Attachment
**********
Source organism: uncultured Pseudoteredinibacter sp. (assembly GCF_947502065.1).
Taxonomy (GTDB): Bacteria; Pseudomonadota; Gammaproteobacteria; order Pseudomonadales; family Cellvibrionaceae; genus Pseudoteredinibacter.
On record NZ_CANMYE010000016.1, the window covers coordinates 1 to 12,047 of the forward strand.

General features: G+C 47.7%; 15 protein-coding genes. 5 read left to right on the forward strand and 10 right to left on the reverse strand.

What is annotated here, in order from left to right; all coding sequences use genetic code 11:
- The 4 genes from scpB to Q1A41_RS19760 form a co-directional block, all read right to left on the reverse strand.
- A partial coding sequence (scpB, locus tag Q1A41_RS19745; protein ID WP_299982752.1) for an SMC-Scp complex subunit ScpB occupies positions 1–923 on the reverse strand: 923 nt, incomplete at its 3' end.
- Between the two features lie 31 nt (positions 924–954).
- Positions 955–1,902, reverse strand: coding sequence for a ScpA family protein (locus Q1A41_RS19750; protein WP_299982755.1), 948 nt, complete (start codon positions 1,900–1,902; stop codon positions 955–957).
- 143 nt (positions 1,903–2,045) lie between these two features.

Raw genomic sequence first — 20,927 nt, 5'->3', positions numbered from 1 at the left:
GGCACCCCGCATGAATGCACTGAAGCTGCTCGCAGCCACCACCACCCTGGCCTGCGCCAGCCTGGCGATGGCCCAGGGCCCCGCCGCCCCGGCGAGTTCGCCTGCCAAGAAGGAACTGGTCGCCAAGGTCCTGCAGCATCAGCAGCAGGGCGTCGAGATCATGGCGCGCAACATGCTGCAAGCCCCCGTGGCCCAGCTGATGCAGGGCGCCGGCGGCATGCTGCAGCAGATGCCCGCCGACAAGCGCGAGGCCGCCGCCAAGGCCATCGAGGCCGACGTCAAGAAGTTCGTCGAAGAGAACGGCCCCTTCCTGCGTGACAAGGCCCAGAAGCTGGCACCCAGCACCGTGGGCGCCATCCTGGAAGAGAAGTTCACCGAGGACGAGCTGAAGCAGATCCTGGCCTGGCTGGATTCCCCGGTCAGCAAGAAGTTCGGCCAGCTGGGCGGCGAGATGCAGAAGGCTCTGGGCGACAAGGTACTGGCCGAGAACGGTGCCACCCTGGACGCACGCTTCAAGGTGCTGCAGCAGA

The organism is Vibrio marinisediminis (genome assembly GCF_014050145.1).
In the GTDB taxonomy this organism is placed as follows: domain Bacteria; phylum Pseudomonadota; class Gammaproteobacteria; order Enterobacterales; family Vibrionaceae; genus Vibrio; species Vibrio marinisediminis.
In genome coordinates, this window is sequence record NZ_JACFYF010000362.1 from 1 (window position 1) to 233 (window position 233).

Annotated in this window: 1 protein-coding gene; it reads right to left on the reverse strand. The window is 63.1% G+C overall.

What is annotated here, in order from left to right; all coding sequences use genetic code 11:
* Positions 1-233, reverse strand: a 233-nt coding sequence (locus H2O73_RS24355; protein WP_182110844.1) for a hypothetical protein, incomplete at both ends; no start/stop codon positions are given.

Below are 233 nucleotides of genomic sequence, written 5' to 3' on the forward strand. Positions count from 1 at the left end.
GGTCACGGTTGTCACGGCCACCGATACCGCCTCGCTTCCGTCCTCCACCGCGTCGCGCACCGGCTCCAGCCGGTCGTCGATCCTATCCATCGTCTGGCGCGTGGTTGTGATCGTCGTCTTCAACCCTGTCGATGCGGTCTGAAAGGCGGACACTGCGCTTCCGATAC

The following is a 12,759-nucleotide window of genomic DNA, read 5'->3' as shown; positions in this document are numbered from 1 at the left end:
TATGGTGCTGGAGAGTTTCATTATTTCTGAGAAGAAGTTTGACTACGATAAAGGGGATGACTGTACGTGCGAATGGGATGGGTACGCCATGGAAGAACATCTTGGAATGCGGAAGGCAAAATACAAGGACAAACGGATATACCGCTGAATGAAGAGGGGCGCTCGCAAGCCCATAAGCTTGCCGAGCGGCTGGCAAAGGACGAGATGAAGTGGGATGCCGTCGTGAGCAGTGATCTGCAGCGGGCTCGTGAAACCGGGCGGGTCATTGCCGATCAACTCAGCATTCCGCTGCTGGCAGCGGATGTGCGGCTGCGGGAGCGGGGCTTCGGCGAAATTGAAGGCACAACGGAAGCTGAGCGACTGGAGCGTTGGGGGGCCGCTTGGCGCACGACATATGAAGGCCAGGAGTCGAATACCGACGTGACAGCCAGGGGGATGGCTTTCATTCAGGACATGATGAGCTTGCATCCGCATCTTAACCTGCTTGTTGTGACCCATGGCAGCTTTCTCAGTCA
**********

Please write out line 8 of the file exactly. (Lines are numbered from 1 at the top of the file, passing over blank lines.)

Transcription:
- Between the two features lie 31 nt (positions 924–954).